One of the biggest common threads among successful business leaders is starting the day early. We're talking almost middle of the night early. The thought personally makes me want to eat glass due to my own experience, but if you feel like pulling a Jeff Bezos and doing it, breakfast should be your friend.
Let me say that one more time, with emphasis so you internalize it better.
Early to rise = breakfast not optional.
Here's why, nutshell version.
The hours you go without any fuel
Let's assume that you eat dinner around 6:00 or 7:00 p.m. Now let's assume you get up at 4:00 or 5:00 a.m. like the "pros" do it to work before real work--12 percent of Americans do this every day, with over half (53) skipping a morning meal at least once a week. You're still alive. But now let's also assume that, if you're so driven to drag yourself out of bed at that kind of hour, then like 29 percent of Americans, you likely feel compelled, probably by sheer demand or the desire to look productive and gain a semblance of job security, to work through your lunch, too. This sequence translates to going almost 24 hours without a real meal, because realistically, you're probably not going to have dinner until after work.
Did you get that? If you're getting up early and not eating breakfast or lunch, you're not fasting from the time you get up to dinner. You're fasting from dinner the night before.
You're a high-performance machine, but you can't live out of one
Oh, but you can snack, you say. This is absolutely fine if you aren't eating junk. Some nuts, string cheese, a boiled egg--those are golden. But since 40 percent of millennials won't even eat cereal anymore because it's too inconvenient to clean up afterward, I'll bet you're leaning to a vending machine. These machines can be the only source of food for sale in a workplace. And while there are specialty companies making huge strides in healthy vending, many machines still are stocked with the typical candy bars, processed crackers or sodas. Trying to make your body work with that kind of fuel is a lot like putting crude oil in your coffee maker. You're not designed to work that way, as the statistics on diseases like obesity, diabetes, cancer and heart disease demonstrate.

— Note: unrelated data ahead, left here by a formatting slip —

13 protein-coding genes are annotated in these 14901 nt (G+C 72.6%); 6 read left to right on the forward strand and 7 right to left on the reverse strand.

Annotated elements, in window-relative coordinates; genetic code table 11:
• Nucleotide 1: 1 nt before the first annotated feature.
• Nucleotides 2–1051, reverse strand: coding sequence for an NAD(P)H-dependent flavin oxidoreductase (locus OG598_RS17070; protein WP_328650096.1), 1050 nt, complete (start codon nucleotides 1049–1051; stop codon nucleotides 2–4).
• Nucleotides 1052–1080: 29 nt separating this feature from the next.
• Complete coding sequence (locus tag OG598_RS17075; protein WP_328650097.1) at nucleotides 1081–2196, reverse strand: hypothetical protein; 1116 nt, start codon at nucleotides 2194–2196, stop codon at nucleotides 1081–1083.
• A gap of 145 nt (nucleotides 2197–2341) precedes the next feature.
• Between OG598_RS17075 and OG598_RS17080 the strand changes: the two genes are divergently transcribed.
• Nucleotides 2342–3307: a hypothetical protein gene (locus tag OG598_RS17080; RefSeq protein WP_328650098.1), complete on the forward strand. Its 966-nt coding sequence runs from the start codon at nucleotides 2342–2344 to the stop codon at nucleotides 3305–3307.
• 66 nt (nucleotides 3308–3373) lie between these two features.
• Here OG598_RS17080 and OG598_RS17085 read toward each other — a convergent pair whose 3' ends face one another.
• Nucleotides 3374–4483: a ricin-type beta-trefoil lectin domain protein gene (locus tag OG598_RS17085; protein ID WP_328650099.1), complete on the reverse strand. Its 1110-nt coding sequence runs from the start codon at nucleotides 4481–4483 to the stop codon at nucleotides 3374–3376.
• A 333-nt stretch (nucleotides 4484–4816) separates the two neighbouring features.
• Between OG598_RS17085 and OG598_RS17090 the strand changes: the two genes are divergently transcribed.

But there's intermittent fasting!
Isn't that supposed to be good for you? According to Harvard Health, there's actually very little evidence that fasting adds health benefits beyond any other weight loss strategy. And other research suggests that women in particular have to be careful of fasting, as it can mess with their hormones more.
But let's assume there might be benefits we don't quite grasp yet. If you regularly skip breakfast and have a good lunch, then you're naturally doing the 16:8 method (don't eat for 16 hours, eat in the next eight hour window what you want). But if you also work through lunch, then you'll likely push or exceed the recommended fasting period (14 hours for women, 16 for men). Go that long and your blood sugar might sag into dangerous territory, affecting the energy you have to do tasks and focus. Even with the eat-stop-eat method, where you fast for 24 hours, you're only supposed to do it twice a week, not every day. And some experts assert that when you have only one meal, you're less likely to eat well-balanced, nutritious food choices. And others note that, on top of potentially impairing cognitive function and sleep, this type of fasting isn't sustainable and can lead to you eventually needing to eat more.
So the bottom line is, getting up at the crack of dawn and skipping breakfast isn't the end of the world if you feed yourself in the middle of the day. But if you've got FOMO so bad that you're setting your alarm for 3:45 and work through lunch without healthy snacks, then part of your morning routine has to be eating a balanced meal. Otherwise, you put yourself at at risk for serious brain fog and other health issues, none of which will be a boon to your career. But remember. Balanced doesn't have to mean complicated or time consuming. (I'm considering you, non-cereal eaters.) Think wheat toast and peanut butter with a bowl of Greek yogurt, for example, or maybe overnight oats, breakfast burritos with made-ahead fillings, or avocado on wheat toast with a side of low-fat cottage cheese. Eat right out of the container if you have to (I won't tell, I promise). But eat something. You're worth the five minutes.